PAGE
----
House Republicans are trying again to rein in the Federal Reserve, this time with a bill that would force the central bank to explain its monetary policy decisions to Congress.

The bill, introduced by Bill Huizenga of Michigan and Scott Garrett of New Jersey, members of the House Financial Services Committee, would require the Fed to set out a rule for its decisions regarding interest rates to Congress, and in some cases have that rule scrutinized by the Government Accountability Office.

In limiting the Fed’s discretion, the bill is similar to the "Audit the Fed" bill that passed the House with bipartisan support in 2012 and which would have subjected the Fed’s monetary policy decisions a GAO audit.

Like that bill, the Huizenga-Garrett measure, called the Federal Reserve Accountability and Transparency (FRAT) Act, is unlikely to pass the Senate and become law. But it is a sign of discontent in the lower chamber with the independent central bank's unconventional efforts over the past few years to stimulate the economy, as well as lingering mistrust of the bank following its 2008 bailouts of the banking system.

The bill is also a mark of the prestige that former George W. Bush Treasury official and Stanford professor John Taylor enjoys among Republicans. The legislation would require the Fed to explain why its preferred rule for monetary policy deviated from what is known as the "Taylor Rule," an equation for determining interest rates based on unemployment and inflation that Taylor devised and that is now a standard topic in economics textbooks. In other words, it would set the Taylor Rule as the baseline policy for the Fed.

Speaking at a House Financial Services hearing on the bill Thursday, Taylor praised the Huizenga-Garrett bill, arguing that it would not be an intrusion on the independence of the central bank. “The idea of this legislation is when the Fed deviated from its own rule, it would be required to say why,” he said.

Taylor has been a consistent critic of the Fed in recent years, and over the course of the recovery has called for more explicit monetary policy rules and higher interest rates. In his 2009 book Getting Off Track, Taylor blamed the Fed for the financial crisis, arguing that the central bank kept interest rates too low throughout the early 2000s, stoking the increase in housing prices. If the Fed had followed the Taylor Rule, according to Taylor, it would have raised rates earlier in the decade, rather than keeping the short-term rate at 3 percent through 2003. By tightening monetary policy earlier, Taylor claimed, the Fed could have prevented the housing bubble and subsequent collapse.

In a post on his personal blog, Taylor also justified the Huizenga-Garrett bill on the basis that Congress has required similar explanations from the Fed in the past. The 1978 Humphrey-Hawkins Full Employment Act required that the Fed state its plans for the growth of the money supply and credit. The law said that the Fed would be free to depart from its plans if necessary -- but only if it later explained to Congress why it did so. That provision was removed in 2000.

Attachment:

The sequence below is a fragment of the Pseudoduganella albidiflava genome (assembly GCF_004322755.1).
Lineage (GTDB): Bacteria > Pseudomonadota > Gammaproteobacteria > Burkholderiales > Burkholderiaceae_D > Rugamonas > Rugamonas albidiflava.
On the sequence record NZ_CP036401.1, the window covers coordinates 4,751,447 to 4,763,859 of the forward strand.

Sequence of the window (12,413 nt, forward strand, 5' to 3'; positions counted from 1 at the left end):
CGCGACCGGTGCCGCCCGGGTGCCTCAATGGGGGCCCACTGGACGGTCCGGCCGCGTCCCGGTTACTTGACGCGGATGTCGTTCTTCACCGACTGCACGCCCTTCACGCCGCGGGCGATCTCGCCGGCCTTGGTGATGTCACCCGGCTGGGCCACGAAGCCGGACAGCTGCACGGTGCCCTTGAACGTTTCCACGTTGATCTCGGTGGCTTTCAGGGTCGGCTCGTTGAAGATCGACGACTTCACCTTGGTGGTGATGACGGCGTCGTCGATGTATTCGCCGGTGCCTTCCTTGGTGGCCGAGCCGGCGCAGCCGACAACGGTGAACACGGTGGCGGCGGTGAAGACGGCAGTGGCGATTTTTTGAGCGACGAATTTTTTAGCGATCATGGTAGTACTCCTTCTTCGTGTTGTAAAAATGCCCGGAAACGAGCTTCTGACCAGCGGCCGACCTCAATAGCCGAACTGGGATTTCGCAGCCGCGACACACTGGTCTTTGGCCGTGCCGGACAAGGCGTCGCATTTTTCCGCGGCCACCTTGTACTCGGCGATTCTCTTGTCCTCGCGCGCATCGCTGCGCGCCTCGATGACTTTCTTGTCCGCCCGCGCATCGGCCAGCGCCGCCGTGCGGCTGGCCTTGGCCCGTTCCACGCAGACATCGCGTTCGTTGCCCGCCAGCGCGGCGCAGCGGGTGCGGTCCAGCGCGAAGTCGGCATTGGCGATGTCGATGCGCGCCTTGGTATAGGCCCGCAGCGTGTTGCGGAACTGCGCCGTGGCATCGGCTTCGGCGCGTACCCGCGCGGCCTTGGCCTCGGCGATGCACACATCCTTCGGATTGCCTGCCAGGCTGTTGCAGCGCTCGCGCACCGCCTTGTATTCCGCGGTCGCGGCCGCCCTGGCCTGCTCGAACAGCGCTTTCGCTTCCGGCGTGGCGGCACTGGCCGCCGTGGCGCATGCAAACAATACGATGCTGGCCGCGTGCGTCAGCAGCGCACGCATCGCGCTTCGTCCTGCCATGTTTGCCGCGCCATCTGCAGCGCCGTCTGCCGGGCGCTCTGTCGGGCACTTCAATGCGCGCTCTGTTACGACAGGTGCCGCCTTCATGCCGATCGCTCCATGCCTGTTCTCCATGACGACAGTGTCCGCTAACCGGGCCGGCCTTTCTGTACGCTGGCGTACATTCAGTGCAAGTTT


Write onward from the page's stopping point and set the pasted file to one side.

Nevertheless, U.S. central bankers and academics are increasingly critical of efforts by the legislature to oversee short-term deliberations about interest rates, on the grounds that such actions subject monetary policy to politics.

Testifying at the House hearing Thursday, Massachusetts Institute of Technology economist Simon Johnson warned that the bill “is worse than monetary policy by Congress. This is monetary policy by some kind of Spanish Inquisition.”

Janet Yellen, discussing the Fed audit bill at her confirmation hearing in November, explained that she too is skeptical of congressional efforts to oversee the Fed's monetary meetings. “I believe it's critically important to the economic performance of this country, and we've seen this around the world, that allowing the central bank to be independent in formulating monetary policy is critical to assuring markets and the public that we will achieve price stability,” she said then, adding that she “would be very concerned about legislation that would subject the Federal Reserve to short-term political pressures that could interfere with that independence.”

House Financial Services Committee Chairman Jeb Hensarling downplayed the effect that the bill would have on the central bank's independence at the hearing, saying that “we do not suggest for a moment that Congress, much less the White House or Treasury, should conduct monetary policy operations.” Instead, he said, the bill would simply request that the Fed issue a “clear map” for its plans for interest rates.